Monday, March 19, 2007

The Jurassic Butterfly Effect

Technically, the butterfly effect describes an outcome or process that is highly sensitive to initial conditions.

Metaphorically, it's been sold as a butterfly flapping its wings in Asia and causing a tornado here in the United States.

(Actually, there's also a pretty decent movie titled The Butterfly Effect, starring that mimbo Ashton Kutcher.)

The Jurassic Butterfly Effect is when one of your older relatives or friends does one little stupid or idiosyncratic thing that spirals into a much larger drama or crisis.

Take this weekend for example. I have been trying for years to persuade my parents to do numerous life-enhancing, labor-saving things: get an electronic transponder to pay auto tolls, get broadband internet (that took years), actually turn their cell phones on, get caller ID, get call-waiting,...

For a while now, I have been trying to get my parents to ante up the $9 per month for a DVR. They won't even contemplate it because, "The cable bill is already too high". That's it. There's not even a superficial consideration of weighing the tiny cost versus the considerable benefits.

So Friday, the weather forecast couldn't have been clearer. Massachusetts was going to have a lot of snow then it would turn to sleet and ice late at night and continue through the early morning. So twice that night, I went out and shoveled/snowplowed my driveway. Regular snow is easy to manage; icy snow is not.

Meanwhile, my father is sitting at his house watching the NCAA basketball games. Without a DVR, he was disinclined to step away from the TV and make a dent in his snow-filled driveway. The games ended around midnight, so he went to bed.

It just so happens that I had to drive out to my parents' house the next day. So after I spend all of ten minutes pushing the residual icy slush off my driveway, I ventured out to see my folks. As I pull up, I find my father at the end of his very large, unshoveled driveway.

CaptiousNut - Dad, why aren't you using the snowblower?

Dad - It broke.

CaptiousNut - How did it break?

Dad - [incoherent mumbling]

CaptiousNut - HOW DID IT BREAK?

Dad - [more incoherent mumbling]

I looked down, there was at least a foot of snow clear across his driveway; there was an inch of ice on top of it; and of course there were a couple of feet of compacted snow at the edge from the city's street snowplow. The snowblower broke because my father tried to use it on a mound of slushy, compacted, and ice-crusted snow.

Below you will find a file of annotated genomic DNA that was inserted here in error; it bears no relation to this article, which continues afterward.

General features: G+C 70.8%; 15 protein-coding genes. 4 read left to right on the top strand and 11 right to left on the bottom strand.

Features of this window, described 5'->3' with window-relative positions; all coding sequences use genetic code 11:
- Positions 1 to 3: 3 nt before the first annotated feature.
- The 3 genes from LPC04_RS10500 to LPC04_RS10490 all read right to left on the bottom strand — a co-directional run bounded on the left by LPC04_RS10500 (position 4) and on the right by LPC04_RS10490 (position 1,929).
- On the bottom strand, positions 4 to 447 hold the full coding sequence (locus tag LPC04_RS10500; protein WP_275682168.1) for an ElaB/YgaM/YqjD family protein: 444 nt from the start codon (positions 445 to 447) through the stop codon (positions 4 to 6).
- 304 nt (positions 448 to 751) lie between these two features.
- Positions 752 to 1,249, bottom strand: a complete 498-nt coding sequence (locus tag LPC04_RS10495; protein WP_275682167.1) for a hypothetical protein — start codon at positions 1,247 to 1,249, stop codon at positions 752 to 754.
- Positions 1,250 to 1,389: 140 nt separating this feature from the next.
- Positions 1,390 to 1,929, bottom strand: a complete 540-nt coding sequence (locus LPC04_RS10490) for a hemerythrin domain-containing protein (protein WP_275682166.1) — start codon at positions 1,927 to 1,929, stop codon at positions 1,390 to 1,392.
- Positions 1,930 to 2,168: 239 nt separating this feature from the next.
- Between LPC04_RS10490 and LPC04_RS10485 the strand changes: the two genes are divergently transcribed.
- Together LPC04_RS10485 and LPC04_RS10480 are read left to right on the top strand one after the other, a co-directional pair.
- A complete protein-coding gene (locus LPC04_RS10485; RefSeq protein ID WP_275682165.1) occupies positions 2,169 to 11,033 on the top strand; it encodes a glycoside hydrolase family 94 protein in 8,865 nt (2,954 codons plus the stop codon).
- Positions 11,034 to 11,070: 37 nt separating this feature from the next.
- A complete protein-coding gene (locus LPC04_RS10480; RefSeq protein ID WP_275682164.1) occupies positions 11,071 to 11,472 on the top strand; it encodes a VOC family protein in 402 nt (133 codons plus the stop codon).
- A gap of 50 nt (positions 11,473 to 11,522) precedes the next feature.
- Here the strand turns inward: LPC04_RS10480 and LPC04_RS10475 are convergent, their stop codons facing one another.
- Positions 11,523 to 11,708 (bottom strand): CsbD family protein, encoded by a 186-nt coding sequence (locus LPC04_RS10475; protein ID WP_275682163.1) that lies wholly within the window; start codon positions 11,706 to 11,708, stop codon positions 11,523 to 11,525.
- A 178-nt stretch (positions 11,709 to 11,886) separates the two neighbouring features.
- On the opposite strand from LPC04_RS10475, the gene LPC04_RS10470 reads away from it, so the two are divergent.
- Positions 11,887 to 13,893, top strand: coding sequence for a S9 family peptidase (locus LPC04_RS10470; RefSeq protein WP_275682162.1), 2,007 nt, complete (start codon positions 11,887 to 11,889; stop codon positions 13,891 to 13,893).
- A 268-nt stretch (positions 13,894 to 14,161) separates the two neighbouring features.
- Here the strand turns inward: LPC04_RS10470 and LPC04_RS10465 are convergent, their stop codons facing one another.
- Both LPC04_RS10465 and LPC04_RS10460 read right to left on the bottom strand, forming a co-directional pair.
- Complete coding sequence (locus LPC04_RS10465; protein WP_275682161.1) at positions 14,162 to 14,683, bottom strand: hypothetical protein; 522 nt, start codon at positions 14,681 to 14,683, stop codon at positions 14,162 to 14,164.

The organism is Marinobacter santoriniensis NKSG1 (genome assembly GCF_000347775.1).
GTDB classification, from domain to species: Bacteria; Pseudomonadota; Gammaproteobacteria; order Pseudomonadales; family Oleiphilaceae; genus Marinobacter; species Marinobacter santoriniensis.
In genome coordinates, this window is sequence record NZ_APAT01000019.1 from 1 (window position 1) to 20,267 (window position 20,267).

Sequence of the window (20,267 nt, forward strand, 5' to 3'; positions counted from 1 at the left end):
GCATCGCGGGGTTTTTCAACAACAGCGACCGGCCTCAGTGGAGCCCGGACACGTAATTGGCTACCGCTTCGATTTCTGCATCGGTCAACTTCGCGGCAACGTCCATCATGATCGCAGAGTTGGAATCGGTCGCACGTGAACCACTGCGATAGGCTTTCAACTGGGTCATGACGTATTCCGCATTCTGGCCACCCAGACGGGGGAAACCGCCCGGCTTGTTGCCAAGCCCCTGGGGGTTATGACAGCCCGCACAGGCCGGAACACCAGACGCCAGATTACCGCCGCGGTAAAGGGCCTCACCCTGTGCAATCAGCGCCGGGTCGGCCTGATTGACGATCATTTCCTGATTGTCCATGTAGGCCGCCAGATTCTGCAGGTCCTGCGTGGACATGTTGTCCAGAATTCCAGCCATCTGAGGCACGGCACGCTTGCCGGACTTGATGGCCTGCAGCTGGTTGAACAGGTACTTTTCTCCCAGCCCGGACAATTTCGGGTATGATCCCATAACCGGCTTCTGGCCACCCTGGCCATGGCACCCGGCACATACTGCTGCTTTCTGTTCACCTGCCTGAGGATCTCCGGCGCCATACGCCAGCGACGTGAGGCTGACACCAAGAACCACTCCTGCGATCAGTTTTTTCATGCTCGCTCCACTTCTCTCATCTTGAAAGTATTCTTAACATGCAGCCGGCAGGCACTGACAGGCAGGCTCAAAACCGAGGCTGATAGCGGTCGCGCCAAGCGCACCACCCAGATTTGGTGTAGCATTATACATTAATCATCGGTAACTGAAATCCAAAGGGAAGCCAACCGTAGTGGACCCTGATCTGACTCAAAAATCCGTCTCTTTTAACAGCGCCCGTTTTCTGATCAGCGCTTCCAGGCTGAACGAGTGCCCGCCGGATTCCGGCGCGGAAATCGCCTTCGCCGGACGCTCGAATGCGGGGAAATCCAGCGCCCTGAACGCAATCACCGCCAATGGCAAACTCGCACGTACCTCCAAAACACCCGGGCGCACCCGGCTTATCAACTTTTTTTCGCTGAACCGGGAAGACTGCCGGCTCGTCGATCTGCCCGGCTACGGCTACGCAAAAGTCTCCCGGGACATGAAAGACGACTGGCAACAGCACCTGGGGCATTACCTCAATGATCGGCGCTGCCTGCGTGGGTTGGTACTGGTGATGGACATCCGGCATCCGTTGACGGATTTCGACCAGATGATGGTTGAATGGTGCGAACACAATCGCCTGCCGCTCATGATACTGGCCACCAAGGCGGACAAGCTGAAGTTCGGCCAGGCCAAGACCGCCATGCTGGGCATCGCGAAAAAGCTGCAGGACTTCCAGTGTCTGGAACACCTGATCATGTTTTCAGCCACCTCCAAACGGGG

My Dad has lived in this horrible state for over sixty years. He knows the drill. You clear the snow when it's light and fluffy - before the wet stuff. Wet snow of that magnitude is a disaster even when it doesn't break a snowblower. It's so heavy that each scoop of the shovel can only handle 6 inches of depth; it's really hard to throw the white stuff; AND the snow annoyingly sticks to the shovel. One has to bang it against a tree or something to release the slush.

So after clearing my own driveway (albeit the night before) and trekking the 50 miles out to my parents' house, I had to spend almost two hours helping my father dig out their extremely large driveway in my sneakers. My fragile back was shot two minutes into the drudgery.

In this case, the butterfly wing-flap is the boneheaded DVR cheapness. Not only would a mere $9 per month have enhanced their television viewing, it would have spared the $700 snowblower, not to mention both my physical and mental health (the real tornado).

My otherwise wonderful parents also have to bear in mind that the next time I am bringing their grandchildren out for a visit, if it snows the night before, I'll probably find some excuse to cancel the trip.

The Jurassic Butterfly Effect is a brilliant societal insight (if I do say so myself). I doubt there's ever been a meeting within my peerage, where the conversation hasn't turned to a narrative starting with, "You wouldn't believe what my Moronic parents did the other day..." Conforming to the theory, one little snowball always sets off an avalanche of inanity. During these sessions, nods of empathy abound; and most definitely someone will succeed in one-upping the story with a yarn of their own.

Penny-Wise and Pound-Foolish could also pass as a title befitting this post but I prefer the fossil bashing angle.

My most recent indictment of the jurassic, Marginalizing Reflexive 'Old Coots', was a big driver of web traffic to my site.

I may have found my elusive niche!


Tax Shelter said...

I can't believe you didn't try to hire someone to clear the drive way instead. I bet you could have hired some kid for $40.

CaptiousNut said...

I actually like shoveling snow. It's good exercise and a rare winter opportunity to get out of the house.

My complaint is more about parental pathology.

Don't be so sure about finding kids who want to work. In Central Massachusetts, yes you could find them. But out here in Chestnut Hill, teenagers want $15 an hour (or more) just to babysit. American youth has come a long way from fighting for that one neighborhood paper route.

Don Riley said...

That's hilarious....sounds just like my parents